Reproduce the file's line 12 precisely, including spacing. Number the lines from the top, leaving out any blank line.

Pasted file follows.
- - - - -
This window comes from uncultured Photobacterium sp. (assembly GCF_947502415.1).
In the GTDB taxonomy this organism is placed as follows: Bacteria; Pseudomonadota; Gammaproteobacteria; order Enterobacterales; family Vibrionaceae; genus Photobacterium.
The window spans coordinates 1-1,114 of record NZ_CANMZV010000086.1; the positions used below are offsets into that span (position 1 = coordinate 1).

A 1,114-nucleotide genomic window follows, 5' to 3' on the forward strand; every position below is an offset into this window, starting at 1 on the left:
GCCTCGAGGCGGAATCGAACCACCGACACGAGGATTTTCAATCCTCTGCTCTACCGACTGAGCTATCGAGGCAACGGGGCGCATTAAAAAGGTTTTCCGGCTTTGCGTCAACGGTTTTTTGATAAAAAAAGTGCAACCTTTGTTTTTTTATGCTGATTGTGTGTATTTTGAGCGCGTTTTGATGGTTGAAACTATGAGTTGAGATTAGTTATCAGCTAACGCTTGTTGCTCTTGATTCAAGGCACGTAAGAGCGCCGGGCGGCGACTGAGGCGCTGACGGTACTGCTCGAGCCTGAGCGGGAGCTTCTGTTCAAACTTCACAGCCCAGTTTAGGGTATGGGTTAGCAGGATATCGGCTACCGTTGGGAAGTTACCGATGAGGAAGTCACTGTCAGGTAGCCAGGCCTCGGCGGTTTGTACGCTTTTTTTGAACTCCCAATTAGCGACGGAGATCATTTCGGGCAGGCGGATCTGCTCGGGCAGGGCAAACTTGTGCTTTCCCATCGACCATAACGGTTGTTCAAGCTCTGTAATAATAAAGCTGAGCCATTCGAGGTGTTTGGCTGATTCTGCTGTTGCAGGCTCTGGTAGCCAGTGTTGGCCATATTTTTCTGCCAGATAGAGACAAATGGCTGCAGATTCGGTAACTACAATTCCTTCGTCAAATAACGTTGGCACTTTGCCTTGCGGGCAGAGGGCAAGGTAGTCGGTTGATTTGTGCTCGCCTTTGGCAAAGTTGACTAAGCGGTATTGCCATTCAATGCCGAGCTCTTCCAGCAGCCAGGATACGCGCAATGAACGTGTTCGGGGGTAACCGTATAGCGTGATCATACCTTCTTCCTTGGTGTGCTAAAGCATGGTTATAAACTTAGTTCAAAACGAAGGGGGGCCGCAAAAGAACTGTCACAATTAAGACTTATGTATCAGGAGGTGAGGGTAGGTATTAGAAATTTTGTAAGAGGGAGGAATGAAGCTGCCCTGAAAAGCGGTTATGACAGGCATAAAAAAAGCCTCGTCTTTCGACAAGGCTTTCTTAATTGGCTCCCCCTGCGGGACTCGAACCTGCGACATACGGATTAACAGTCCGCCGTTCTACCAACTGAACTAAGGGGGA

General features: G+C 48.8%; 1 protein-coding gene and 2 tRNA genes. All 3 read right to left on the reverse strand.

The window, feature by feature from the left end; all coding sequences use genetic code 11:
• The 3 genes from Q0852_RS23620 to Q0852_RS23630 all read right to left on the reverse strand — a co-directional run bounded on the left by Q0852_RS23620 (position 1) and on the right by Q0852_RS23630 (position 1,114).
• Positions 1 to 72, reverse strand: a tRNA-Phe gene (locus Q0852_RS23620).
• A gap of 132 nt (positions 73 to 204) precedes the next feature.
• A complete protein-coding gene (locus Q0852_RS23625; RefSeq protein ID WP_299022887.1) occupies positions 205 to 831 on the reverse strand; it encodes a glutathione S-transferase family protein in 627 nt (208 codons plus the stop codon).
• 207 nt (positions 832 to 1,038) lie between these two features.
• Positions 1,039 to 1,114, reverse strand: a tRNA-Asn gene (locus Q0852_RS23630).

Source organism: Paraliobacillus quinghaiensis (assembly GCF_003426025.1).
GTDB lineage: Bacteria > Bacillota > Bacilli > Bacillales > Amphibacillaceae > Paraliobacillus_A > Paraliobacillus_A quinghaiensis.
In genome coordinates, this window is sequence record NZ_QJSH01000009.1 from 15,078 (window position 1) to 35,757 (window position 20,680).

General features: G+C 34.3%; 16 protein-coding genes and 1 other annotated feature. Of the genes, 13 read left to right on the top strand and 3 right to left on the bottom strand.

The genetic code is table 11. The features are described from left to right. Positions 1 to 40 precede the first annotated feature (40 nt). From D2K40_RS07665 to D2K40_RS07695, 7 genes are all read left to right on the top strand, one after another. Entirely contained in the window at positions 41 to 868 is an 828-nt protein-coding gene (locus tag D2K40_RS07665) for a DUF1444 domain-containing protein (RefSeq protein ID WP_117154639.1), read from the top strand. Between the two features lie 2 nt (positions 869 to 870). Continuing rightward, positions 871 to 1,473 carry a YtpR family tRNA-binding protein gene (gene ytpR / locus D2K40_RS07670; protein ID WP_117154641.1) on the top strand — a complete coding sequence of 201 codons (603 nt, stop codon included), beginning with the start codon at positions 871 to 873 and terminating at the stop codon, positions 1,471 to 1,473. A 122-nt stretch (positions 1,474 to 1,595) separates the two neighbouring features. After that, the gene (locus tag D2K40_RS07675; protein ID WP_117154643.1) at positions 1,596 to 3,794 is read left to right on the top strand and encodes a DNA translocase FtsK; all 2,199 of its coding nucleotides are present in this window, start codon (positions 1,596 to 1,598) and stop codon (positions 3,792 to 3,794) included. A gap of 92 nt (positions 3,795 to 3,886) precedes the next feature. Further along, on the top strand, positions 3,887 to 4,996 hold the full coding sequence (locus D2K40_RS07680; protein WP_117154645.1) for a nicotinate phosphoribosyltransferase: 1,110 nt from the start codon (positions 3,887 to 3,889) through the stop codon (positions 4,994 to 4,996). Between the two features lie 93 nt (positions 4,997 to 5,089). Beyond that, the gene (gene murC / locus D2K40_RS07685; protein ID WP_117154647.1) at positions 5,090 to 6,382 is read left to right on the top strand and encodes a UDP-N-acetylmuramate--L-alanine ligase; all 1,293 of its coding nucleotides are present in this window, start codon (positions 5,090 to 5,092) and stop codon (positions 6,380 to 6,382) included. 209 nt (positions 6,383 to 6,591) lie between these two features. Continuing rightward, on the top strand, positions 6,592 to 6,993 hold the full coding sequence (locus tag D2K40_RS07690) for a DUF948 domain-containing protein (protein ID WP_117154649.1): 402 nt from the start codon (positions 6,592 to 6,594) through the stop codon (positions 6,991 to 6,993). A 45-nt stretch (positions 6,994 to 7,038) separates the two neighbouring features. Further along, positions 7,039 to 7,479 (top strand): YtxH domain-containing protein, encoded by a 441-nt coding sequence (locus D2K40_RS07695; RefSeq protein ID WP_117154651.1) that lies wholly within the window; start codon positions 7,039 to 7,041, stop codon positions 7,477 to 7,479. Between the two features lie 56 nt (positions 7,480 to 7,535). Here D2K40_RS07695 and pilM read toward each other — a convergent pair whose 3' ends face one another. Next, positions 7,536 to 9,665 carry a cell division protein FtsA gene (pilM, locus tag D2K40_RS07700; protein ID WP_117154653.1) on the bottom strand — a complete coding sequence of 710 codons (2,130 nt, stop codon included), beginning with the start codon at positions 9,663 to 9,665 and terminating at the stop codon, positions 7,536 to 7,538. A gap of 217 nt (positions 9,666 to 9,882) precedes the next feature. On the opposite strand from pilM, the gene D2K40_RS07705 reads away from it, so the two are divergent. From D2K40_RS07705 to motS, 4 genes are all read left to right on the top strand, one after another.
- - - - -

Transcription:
• 207 nt (positions 832 to 1,038) lie between these two features.